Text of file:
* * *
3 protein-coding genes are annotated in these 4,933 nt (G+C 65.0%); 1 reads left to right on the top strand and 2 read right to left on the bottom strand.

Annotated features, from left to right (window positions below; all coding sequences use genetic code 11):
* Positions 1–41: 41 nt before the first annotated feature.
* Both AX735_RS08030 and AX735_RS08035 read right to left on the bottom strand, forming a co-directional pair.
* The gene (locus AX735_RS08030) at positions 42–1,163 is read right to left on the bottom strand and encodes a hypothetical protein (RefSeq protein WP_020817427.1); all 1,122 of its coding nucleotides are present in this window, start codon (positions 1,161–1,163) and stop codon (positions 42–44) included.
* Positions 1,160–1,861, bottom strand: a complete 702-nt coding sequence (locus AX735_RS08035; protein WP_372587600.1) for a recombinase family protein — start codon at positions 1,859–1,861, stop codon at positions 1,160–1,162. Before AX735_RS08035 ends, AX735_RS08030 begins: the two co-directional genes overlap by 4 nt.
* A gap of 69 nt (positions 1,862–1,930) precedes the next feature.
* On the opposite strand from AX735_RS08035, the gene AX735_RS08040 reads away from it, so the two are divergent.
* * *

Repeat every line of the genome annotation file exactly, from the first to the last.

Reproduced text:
3 protein-coding genes are annotated in these 4,933 nt (G+C 65.0%); 1 reads left to right on the top strand and 2 read right to left on the bottom strand.

Annotated features, from left to right (window positions below; all coding sequences use genetic code 11):
* Positions 1–41: 41 nt before the first annotated feature.
* Both AX735_RS08030 and AX735_RS08035 read right to left on the bottom strand, forming a co-directional pair.
* The gene (locus AX735_RS08030) at positions 42–1,163 is read right to left on the bottom strand and encodes a hypothetical protein (RefSeq protein WP_020817427.1); all 1,122 of its coding nucleotides are present in this window, start codon (positions 1,161–1,163) and stop codon (positions 42–44) included.
* Positions 1,160–1,861, bottom strand: a complete 702-nt coding sequence (locus AX735_RS08035; protein WP_372587600.1) for a recombinase family protein — start codon at positions 1,859–1,861, stop codon at positions 1,160–1,162. Before AX735_RS08035 ends, AX735_RS08030 begins: the two co-directional genes overlap by 4 nt.
* A gap of 69 nt (positions 1,862–1,930) precedes the next feature.
* On the opposite strand from AX735_RS08035, the gene AX735_RS08040 reads away from it, so the two are divergent.